At a time of enrollment crisis, when classes compete for a shrinking pool of students and faculty members fear that classes will be cancelled if they don't hit the magic number, it would be crass to complain about too many students. I've taught more students in the past and I trust that I'll have more in the future, but this semester I happen to be teaching twice as many students as I did last semester when I had some unusually small classes, and I feel the difference every day.
The problem, though, is not that I have too many students; in fact, for a writing-intensive class, any number between 10 and 18 is just about perfect, and that's what I have. The problem is that all four of my classes are writing-intensive. For a prof committed to providing swift and useful feedback on student drafts, that's a lot of strain on the little grey cells, not to mention the aging eyes.
I got smart on the syllabus and didn't require all four classes to turn in drafts on the same day, which has happened in the past. But even with assignments staggered, I'm swamped: Last week I read and responded to postcolonial and American lit drafts; this week I responded to freshman comp drafts on Monday and Tuesday and graded postcolonial papers Wednesday and Thursday. Today I'll respond to online discussions in the film class. Next Monday: American lit papers. Tuesday: film drafts. Wednesday: freshman comp papers. Friday: the next round of postcolonial drafts. And it never ends. (Well, maybe never is an exaggeration. Here's a circle of Hell that Dante never knew: drafts every day--forever.)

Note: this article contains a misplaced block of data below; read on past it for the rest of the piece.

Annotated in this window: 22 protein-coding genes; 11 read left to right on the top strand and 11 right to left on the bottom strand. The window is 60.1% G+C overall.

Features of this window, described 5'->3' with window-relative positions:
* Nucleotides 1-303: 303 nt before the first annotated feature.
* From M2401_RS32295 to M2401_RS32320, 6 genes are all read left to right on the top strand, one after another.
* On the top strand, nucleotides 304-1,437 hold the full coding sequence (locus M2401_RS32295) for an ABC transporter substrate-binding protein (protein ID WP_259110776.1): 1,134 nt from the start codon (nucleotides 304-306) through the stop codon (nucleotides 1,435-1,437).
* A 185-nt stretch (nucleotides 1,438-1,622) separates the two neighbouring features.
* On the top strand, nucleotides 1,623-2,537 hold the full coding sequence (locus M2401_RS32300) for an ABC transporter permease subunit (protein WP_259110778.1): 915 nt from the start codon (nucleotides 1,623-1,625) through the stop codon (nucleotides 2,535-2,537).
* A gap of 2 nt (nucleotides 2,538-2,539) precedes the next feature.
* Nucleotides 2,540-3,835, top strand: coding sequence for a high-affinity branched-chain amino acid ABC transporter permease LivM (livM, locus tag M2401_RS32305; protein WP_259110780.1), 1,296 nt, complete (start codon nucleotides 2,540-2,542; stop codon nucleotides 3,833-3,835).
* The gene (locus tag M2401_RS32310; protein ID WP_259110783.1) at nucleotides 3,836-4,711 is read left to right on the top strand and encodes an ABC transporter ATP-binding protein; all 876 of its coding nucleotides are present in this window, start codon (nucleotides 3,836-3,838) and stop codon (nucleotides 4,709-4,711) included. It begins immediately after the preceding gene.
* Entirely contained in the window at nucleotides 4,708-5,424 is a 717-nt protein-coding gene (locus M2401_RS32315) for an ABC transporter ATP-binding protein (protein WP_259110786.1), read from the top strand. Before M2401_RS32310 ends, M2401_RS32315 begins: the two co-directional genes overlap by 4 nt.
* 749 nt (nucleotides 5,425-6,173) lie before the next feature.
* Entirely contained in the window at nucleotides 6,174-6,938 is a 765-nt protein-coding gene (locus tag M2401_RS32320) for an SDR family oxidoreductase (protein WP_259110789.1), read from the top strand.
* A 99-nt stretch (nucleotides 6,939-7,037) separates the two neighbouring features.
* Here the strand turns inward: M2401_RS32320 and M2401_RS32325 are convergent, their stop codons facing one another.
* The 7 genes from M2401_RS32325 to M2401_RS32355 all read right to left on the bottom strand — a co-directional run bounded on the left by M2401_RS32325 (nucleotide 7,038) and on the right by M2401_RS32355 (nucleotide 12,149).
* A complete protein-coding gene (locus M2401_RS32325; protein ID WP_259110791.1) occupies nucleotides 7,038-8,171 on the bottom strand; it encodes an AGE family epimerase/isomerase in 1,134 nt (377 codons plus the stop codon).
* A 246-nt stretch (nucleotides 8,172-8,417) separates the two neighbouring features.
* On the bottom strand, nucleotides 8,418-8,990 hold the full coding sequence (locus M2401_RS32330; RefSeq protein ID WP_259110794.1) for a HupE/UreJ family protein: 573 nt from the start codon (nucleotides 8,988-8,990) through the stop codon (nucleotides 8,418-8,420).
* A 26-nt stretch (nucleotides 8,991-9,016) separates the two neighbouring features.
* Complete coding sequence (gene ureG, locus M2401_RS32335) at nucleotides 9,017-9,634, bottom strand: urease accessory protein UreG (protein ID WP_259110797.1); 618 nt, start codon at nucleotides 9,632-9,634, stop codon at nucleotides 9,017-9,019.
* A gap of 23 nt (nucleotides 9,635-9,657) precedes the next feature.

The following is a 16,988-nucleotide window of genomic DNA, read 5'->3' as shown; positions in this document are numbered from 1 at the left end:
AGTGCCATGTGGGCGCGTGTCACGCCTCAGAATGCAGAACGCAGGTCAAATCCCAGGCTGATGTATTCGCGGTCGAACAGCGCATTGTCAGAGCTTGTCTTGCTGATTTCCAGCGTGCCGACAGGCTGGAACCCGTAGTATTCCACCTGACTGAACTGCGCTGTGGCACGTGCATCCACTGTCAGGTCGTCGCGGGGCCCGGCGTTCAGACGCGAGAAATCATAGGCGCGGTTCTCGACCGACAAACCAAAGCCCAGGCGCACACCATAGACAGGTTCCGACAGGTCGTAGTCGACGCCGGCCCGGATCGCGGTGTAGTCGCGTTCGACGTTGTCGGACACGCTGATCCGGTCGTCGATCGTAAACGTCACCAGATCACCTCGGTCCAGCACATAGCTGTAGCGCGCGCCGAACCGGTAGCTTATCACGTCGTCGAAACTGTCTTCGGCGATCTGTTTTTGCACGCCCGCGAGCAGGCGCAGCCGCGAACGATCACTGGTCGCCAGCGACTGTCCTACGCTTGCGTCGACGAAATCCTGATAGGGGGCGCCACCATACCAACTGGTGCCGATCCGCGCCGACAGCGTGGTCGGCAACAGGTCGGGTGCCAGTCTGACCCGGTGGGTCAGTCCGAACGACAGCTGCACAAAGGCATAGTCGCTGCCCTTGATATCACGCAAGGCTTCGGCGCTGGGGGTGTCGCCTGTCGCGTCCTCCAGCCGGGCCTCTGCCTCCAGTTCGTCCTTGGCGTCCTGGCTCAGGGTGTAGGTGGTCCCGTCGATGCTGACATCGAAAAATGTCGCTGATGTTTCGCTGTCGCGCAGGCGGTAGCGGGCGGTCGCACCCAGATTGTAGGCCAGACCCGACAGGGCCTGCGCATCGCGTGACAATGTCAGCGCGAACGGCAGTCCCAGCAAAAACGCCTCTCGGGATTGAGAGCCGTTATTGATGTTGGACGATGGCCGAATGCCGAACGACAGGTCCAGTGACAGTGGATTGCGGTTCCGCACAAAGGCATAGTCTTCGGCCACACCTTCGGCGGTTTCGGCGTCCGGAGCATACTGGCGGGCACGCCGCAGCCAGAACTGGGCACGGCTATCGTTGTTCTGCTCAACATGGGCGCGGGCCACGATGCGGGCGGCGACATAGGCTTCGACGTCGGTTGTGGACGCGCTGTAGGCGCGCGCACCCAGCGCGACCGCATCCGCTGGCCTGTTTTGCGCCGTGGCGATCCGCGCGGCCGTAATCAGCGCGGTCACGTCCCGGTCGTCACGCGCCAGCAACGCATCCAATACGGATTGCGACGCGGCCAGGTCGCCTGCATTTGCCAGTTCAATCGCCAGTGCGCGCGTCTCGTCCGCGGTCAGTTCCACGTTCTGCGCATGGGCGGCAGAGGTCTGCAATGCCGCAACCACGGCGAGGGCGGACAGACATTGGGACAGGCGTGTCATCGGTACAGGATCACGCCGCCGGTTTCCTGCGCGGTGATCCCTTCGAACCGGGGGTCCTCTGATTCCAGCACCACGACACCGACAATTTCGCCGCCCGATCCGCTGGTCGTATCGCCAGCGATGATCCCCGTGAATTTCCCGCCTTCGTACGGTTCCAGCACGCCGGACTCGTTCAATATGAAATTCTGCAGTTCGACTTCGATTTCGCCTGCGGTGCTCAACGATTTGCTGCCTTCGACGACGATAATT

With all those papers piling in one after another, I don't have time to enjoy them. These postcolonial papers are really interesting and the film students are knocking my socks off with their insightful online discussions. I'm a fast reader, but I still have to zip through them at the speed of light if I don't want to be up all night reading papers until my eyeballs fall right out of my head.
The goal is to avoid getting lapped--collecting a new round of papers from students before I've returned the previous round. All the best research in teaching writing tells us that students improve when they write frequently and receive feedback quickly, so that's what we do. It's just that some weeks it feels as if that's all I do: read and respond, read and respond, R&R, R&R, R&R like a machine.
Someday someone will invent a Reading-and-Responding Machine that will do what I do much more quickly and efficiently. Until then, feed me a paper and I'll spit out comments. Again and again and again.